"There aren't enough salmon this year.”
I had just finished examining a patient’s ear during an urgent care visit when his mother spoke up, seemingly out of nowhere. She was gazing out of the exam room window.
“I remember how special it was to learn how to clean, fillet, and smoke salmon when I first came to Bethel,” I replied. “I’ve had other families and friends share that they aren’t spending as much time at fish camp because of catch limits this year.”
Her nod in response was somber. After a long and silent pause, I shared that her son had a bacterial ear infection and we discussed treatment with antibiotics.
After the second year in a row of low salmon runs, Alaska’s Department of Fish and Game imposed a moratorium on fishing for King and Chum salmon in the Yukon River, which runs 2,000 miles from the Bering Sea to Canada’s Yukon Territory. Yupik Indigenous communities live along the Yukon, including in Bethel, a small city village located in the Yukon Kuskokwim Delta. The moratorium significantly affected food security for my patient and his mother, and for many other Yupik families who have a cultural and traditional reliance on subsistence living.
There’s more salmon in the ocean than there’s been in at least 100 years, and yet fish species of local importance are declining. Experts report that salmon seem to be moving further north into colder waters as rising temperatures warm the oceans. Across the nation, other Indigenous communities are similarly experiencing the impact of climate change. In response to California wildfires, the Karuk tribe of northern California implemented a climate adaptation plan with a recommendation to return to prescribed burning. The Tulalip tribes of Washington state are relocating beavers from urban areas back to traditional watersheds to help lower river temperatures and aid in augmenting salmon populations.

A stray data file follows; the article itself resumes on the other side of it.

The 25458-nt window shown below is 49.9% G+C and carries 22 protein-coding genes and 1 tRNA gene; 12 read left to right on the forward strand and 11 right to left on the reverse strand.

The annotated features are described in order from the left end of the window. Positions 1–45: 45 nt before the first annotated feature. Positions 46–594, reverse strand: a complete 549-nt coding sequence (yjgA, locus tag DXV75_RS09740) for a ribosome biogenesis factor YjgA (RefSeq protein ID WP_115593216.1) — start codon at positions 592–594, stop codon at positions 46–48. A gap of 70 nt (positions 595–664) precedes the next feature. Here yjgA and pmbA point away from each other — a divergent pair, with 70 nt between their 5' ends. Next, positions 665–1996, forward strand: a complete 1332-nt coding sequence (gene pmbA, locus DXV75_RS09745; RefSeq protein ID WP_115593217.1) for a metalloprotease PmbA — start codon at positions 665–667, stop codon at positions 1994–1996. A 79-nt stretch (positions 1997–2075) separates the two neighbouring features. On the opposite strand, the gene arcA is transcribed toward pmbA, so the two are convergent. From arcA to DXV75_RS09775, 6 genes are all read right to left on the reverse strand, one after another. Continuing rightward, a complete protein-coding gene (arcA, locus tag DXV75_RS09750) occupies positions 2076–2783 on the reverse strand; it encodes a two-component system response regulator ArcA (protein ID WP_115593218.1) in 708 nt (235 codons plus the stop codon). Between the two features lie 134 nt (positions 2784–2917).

Systematically disenfranchised low-income communities, as well as communities of color, are more vulnerable to the negative health effects of climate change. The American Public Health Association (APHA) refers to this phenomenon as “climate vulnerability.” Heat waves, widespread wildfires, drought, and extreme weather have unfortunately become more common. Hurricane Katrina and, more recently, Hurricane Ida, significantly affected communities of color in Louisiana, worsening inequities with displacement, homelessness, and exacerbation of underlying health issues. Some historians argue that “there’s nothing natural or inevitable about those vulnerabilities,” and instead emphasize the role of human choices — e.g., where to build, which communities settle where, and control of resources. Historically, racism has been a driving force of unbalanced community power and discrimination in housing, employment, and access to quality health care. As a result, health inequities are often more prevalent in communities of color. Black children are three times more likely to die or visit the ER from an asthma-related complication than non-Hispanic white children. Nearly one in two Latinx live in counties with poor air quality, and over 1.8 million live within a half-mile radius of oil and gas development.